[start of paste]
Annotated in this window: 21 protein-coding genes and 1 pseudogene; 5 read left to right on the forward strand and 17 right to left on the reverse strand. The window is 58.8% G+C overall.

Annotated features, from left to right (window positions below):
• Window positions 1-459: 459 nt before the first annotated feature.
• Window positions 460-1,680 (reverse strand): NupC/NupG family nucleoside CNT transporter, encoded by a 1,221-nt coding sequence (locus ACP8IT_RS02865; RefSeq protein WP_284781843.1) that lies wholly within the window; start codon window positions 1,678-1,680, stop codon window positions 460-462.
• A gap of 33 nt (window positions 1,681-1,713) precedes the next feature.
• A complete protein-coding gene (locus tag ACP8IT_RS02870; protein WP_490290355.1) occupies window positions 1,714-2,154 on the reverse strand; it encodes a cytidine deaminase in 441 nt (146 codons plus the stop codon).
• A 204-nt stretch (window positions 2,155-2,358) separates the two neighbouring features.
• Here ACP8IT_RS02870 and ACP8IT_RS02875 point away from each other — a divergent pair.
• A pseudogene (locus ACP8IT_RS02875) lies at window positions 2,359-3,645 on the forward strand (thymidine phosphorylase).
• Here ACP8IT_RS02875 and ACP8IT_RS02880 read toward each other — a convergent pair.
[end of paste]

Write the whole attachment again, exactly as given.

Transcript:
Annotated in this window: 21 protein-coding genes and 1 pseudogene; 5 read left to right on the forward strand and 17 right to left on the reverse strand. The window is 58.8% G+C overall.

Annotated features, from left to right (window positions below):
• Window positions 1-459: 459 nt before the first annotated feature.
• Window positions 460-1,680 (reverse strand): NupC/NupG family nucleoside CNT transporter, encoded by a 1,221-nt coding sequence (locus ACP8IT_RS02865; RefSeq protein WP_284781843.1) that lies wholly within the window; start codon window positions 1,678-1,680, stop codon window positions 460-462.
• A gap of 33 nt (window positions 1,681-1,713) precedes the next feature.
• A complete protein-coding gene (locus tag ACP8IT_RS02870; protein WP_490290355.1) occupies window positions 1,714-2,154 on the reverse strand; it encodes a cytidine deaminase in 441 nt (146 codons plus the stop codon).
• A 204-nt stretch (window positions 2,155-2,358) separates the two neighbouring features.
• Here ACP8IT_RS02870 and ACP8IT_RS02875 point away from each other — a divergent pair.
• A pseudogene (locus ACP8IT_RS02875) lies at window positions 2,359-3,645 on the forward strand (thymidine phosphorylase).
• Here ACP8IT_RS02875 and ACP8IT_RS02880 read toward each other — a convergent pair.